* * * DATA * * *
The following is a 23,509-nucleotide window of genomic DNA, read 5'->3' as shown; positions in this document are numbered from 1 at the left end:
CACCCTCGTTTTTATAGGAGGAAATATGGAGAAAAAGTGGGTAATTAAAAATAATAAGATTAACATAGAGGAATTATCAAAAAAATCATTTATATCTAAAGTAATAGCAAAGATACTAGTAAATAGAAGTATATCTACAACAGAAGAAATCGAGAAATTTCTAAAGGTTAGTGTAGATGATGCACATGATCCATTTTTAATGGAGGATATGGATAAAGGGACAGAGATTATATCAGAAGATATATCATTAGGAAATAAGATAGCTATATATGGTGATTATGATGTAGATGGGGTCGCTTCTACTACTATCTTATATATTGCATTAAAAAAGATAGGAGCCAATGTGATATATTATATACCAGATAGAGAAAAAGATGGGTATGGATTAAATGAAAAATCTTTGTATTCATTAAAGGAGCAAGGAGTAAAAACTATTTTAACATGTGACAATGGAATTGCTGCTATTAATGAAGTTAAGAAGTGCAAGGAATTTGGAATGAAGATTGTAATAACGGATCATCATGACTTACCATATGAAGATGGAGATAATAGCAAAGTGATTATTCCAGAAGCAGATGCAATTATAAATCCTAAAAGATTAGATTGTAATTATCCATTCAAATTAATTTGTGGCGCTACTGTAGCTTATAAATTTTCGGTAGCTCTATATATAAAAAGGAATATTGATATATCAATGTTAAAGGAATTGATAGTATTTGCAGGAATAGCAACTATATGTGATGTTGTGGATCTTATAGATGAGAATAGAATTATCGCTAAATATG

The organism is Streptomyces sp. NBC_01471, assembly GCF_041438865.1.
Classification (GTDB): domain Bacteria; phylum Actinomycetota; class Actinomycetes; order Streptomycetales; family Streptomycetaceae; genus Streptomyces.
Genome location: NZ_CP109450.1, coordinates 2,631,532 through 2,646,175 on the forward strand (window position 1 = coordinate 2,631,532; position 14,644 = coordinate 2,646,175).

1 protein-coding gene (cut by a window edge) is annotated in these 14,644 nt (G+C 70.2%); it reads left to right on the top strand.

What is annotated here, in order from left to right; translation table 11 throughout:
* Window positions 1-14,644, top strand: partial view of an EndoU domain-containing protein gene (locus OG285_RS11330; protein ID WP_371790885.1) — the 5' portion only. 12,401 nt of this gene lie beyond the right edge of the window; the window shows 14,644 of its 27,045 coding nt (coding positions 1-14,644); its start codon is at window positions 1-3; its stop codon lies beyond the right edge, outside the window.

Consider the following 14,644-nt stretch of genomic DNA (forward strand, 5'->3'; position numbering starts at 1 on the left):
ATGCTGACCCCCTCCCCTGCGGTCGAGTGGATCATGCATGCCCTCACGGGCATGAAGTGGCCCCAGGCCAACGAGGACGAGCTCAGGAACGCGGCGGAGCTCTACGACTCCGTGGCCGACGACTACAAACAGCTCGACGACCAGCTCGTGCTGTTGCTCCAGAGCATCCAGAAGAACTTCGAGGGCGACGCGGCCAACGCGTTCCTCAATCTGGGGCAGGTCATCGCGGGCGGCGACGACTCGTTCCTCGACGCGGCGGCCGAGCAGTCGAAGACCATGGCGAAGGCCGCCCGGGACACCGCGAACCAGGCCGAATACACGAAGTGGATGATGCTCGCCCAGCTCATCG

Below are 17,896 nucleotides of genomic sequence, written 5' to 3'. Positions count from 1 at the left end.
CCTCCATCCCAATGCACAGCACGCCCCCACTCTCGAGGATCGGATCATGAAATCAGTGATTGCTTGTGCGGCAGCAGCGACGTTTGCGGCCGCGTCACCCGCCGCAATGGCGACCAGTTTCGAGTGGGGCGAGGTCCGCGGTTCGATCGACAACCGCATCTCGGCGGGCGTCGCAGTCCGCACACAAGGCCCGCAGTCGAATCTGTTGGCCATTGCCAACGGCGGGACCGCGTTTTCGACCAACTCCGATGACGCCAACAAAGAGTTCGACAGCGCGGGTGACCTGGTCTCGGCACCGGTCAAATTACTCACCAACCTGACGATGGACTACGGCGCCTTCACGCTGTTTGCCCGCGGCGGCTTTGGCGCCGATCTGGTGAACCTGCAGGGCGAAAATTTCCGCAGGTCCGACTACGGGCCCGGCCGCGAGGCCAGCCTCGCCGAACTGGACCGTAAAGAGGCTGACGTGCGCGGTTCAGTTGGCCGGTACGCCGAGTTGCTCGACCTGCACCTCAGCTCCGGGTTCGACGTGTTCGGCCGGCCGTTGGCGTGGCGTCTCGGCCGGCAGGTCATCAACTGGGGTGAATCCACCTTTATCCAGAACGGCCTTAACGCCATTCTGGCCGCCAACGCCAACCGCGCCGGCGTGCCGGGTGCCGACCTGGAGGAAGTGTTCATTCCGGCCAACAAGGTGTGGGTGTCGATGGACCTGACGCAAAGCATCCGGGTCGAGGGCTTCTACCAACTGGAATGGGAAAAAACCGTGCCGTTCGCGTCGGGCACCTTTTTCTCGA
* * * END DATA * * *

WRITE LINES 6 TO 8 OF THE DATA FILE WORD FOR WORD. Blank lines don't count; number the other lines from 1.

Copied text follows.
1 protein-coding gene (cut by a window edge) is annotated in these 14,644 nt (G+C 70.2%); it reads left to right on the top strand.

What is annotated here, in order from left to right; translation table 11 throughout:
* Window positions 1-14,644, top strand: partial view of an EndoU domain-containing protein gene (locus OG285_RS11330; protein ID WP_371790885.1) — the 5' portion only. 12,401 nt of this gene lie beyond the right edge of the window; the window shows 14,644 of its 27,045 coding nt (coding positions 1-14,644); its start codon is at window positions 1-3; its stop codon lies beyond the right edge, outside the window.